EVERARDO JEFFERSON

Caples Jefferson Architects

SAY IT LOUD - NOW Exhibitor

New York Based Designer

Who or what inspires you professionally?

It’s an endless list. I’m inspired by the fantastic things I’ve seen while traveling, projects that are just beautiful - human beings focusing on creating something beautiful. I find inspiration in so many fields, from literature and art to politics.

Everardo Jefferson

Bio:

Everardo Jefferson is an architect who has spent the last forty years creating modern designs that engage with the cultures and communities of New York. Jefferson is co-founder of the award- winning architecture firm Caples Jefferson Architects with Sara Caples—together they design almost all of their work for public and institutional clients, committed to serving the needs of the community. Jefferson currently serves as a Commissioner on the New York City Landmarks Preservation Commission.

How did you first learn about architecture and when did you decide that built environment profession was an area of interest for you?

I started as an industrial designer, but over time found myself more interested in the environment than the object. A friend said to me “architecture is just packaging people instead of eggs.” It’s more than that.

 

What do you do?

Simply, I design buildings. My practice is based in the idea that civilization is all of us coming together to be the best we can be - there is no individual, it’s just all of us together on this planet. It’s all one space, one structure.

What excites you in the work you do?

I’m most excited working with people, working with my team - it’s why I miss the office these days. We all have our own skills, and working together is orchestrating those skills to create something bigger than us.

Who or what inspires you professionally?

It’s an endless list. I’m inspired by the fantastic things I’ve seen while traveling, projects that are just beautiful - human beings focusing on creating something beautiful. I find inspiration in so many fields, from literature and art to politics.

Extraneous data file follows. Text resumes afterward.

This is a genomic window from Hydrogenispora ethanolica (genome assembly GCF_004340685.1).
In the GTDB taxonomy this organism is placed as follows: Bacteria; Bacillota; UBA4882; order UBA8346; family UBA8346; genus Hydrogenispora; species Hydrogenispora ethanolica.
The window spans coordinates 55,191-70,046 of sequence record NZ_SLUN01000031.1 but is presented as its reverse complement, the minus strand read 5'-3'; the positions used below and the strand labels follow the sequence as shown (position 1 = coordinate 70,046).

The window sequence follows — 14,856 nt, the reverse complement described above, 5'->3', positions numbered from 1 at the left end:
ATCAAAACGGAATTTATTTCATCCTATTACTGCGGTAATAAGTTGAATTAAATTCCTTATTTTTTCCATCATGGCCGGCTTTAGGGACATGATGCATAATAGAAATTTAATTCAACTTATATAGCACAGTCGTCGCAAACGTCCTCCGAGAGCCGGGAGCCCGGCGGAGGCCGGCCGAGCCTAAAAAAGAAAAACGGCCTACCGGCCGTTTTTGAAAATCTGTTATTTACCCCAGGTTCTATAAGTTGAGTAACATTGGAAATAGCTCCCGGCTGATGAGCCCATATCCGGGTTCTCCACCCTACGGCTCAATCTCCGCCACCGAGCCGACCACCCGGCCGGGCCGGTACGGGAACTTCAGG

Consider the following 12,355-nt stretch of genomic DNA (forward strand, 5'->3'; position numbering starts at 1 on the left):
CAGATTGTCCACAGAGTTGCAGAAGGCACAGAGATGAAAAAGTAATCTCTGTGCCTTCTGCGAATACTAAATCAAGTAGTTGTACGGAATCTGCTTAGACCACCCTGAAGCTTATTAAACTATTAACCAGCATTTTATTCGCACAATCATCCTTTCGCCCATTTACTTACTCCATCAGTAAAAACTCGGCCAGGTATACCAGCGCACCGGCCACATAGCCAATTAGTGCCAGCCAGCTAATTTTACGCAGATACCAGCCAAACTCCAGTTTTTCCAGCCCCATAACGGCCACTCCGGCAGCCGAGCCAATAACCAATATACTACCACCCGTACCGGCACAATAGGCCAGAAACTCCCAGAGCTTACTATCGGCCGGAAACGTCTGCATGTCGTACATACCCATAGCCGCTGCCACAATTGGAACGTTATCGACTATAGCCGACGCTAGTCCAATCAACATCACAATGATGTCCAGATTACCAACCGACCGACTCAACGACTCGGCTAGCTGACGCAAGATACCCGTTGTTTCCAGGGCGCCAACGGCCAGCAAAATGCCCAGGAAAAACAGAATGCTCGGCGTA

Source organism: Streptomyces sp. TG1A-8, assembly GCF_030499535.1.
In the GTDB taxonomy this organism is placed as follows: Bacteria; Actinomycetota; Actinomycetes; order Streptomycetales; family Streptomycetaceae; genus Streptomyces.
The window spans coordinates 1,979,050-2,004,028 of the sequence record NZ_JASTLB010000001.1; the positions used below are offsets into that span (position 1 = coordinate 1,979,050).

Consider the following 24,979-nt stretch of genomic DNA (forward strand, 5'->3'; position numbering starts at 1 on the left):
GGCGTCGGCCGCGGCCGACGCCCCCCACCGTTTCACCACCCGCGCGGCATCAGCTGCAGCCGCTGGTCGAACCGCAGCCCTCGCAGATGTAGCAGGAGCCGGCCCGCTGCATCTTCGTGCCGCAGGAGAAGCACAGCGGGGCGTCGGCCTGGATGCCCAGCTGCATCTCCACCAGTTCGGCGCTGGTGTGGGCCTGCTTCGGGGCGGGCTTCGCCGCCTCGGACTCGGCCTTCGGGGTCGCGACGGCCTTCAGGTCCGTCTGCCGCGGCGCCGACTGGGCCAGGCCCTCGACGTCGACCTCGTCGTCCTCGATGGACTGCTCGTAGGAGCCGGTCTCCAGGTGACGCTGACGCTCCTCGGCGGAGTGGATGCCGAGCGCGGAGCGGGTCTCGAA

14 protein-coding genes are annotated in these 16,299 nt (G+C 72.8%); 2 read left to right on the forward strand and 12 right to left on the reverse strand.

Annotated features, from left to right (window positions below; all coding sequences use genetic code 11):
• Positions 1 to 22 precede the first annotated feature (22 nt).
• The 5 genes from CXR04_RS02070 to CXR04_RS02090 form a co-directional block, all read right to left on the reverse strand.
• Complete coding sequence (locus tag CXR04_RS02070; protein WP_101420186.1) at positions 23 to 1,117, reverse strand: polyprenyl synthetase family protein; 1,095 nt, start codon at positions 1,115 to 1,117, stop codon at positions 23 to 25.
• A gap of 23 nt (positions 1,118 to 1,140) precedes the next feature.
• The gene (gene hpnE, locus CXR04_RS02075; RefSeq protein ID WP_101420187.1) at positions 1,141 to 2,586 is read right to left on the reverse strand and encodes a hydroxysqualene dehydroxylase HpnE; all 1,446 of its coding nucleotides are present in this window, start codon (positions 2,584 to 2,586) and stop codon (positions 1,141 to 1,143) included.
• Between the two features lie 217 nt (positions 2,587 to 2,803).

What is your proudest professional accomplishment or achievement?

I’m proud of all my projects, precisely because of the collaboration involved - each one had a different team, and each project brought out the best in all of us at that particular time.

 

Featured Project Name: 

Weeksville Heritage Center

 

Featured Project Location: 

Brooklyn, NY

 

Featured Project Completion Date: 

2014

Role in Featured Project: 

Principal

 

Featured Project Description:

Weeksville Heritage Center is a sustainable two-story modern building and interpretive landscape, located in the Crown Heights neighborhood of Brooklyn, NY. The new structure provides state-of- the-art exhibition, performance, and educational facilities, as well as a green oasis for staff, visitors and the local community. It is a unique urban design project in which a modern architectural syntax of simple forms, strip windows, and glass passageways is impacted by repeated African riffs.

Photography Credit:

Images 1, 2, 3, 4 by Nic Lehoux; Image 5 by Michael Anton